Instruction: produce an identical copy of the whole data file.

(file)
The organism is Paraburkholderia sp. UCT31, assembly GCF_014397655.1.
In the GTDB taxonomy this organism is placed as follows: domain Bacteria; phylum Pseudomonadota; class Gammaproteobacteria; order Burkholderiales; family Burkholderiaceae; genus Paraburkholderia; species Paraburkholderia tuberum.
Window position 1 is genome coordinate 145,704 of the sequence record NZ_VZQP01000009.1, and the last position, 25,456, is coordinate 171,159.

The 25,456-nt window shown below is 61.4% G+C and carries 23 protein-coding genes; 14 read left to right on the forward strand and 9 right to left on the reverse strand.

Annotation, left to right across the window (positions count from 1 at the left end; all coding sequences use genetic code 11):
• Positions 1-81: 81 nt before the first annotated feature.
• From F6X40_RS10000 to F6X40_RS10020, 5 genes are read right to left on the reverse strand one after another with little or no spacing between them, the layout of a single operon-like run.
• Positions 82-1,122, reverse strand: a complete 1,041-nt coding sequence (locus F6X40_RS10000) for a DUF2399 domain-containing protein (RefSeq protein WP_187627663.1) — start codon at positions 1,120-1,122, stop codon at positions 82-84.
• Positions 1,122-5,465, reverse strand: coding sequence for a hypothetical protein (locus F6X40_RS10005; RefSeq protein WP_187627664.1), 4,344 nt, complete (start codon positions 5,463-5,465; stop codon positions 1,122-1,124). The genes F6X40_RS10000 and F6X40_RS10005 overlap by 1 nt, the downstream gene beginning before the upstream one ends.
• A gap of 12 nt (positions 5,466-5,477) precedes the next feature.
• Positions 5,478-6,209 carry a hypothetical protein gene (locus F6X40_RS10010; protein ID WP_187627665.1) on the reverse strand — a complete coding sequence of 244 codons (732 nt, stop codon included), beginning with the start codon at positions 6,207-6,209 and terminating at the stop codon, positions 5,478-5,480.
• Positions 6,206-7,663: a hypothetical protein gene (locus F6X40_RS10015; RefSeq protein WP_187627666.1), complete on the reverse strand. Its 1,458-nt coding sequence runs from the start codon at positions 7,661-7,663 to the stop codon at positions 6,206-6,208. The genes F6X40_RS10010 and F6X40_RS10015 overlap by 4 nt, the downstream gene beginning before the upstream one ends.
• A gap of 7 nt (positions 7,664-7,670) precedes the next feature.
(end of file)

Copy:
The organism is Paraburkholderia sp. UCT31, assembly GCF_014397655.1.
In the GTDB taxonomy this organism is placed as follows: domain Bacteria; phylum Pseudomonadota; class Gammaproteobacteria; order Burkholderiales; family Burkholderiaceae; genus Paraburkholderia; species Paraburkholderia tuberum.
Window position 1 is genome coordinate 145,704 of the sequence record NZ_VZQP01000009.1, and the last position, 25,456, is coordinate 171,159.

The 25,456-nt window shown below is 61.4% G+C and carries 23 protein-coding genes; 14 read left to right on the forward strand and 9 right to left on the reverse strand.

Annotation, left to right across the window (positions count from 1 at the left end; all coding sequences use genetic code 11):
• Positions 1-81: 81 nt before the first annotated feature.
• From F6X40_RS10000 to F6X40_RS10020, 5 genes are read right to left on the reverse strand one after another with little or no spacing between them, the layout of a single operon-like run.
• Positions 82-1,122, reverse strand: a complete 1,041-nt coding sequence (locus F6X40_RS10000) for a DUF2399 domain-containing protein (RefSeq protein WP_187627663.1) — start codon at positions 1,120-1,122, stop codon at positions 82-84.
• Positions 1,122-5,465, reverse strand: coding sequence for a hypothetical protein (locus F6X40_RS10005; RefSeq protein WP_187627664.1), 4,344 nt, complete (start codon positions 5,463-5,465; stop codon positions 1,122-1,124). The genes F6X40_RS10000 and F6X40_RS10005 overlap by 1 nt, the downstream gene beginning before the upstream one ends.
• A gap of 12 nt (positions 5,466-5,477) precedes the next feature.
• Positions 5,478-6,209 carry a hypothetical protein gene (locus F6X40_RS10010; protein ID WP_187627665.1) on the reverse strand — a complete coding sequence of 244 codons (732 nt, stop codon included), beginning with the start codon at positions 6,207-6,209 and terminating at the stop codon, positions 5,478-5,480.
• Positions 6,206-7,663: a hypothetical protein gene (locus F6X40_RS10015; RefSeq protein WP_187627666.1), complete on the reverse strand. Its 1,458-nt coding sequence runs from the start codon at positions 7,661-7,663 to the stop codon at positions 6,206-6,208. The genes F6X40_RS10010 and F6X40_RS10015 overlap by 4 nt, the downstream gene beginning before the upstream one ends.
• A gap of 7 nt (positions 7,664-7,670) precedes the next feature.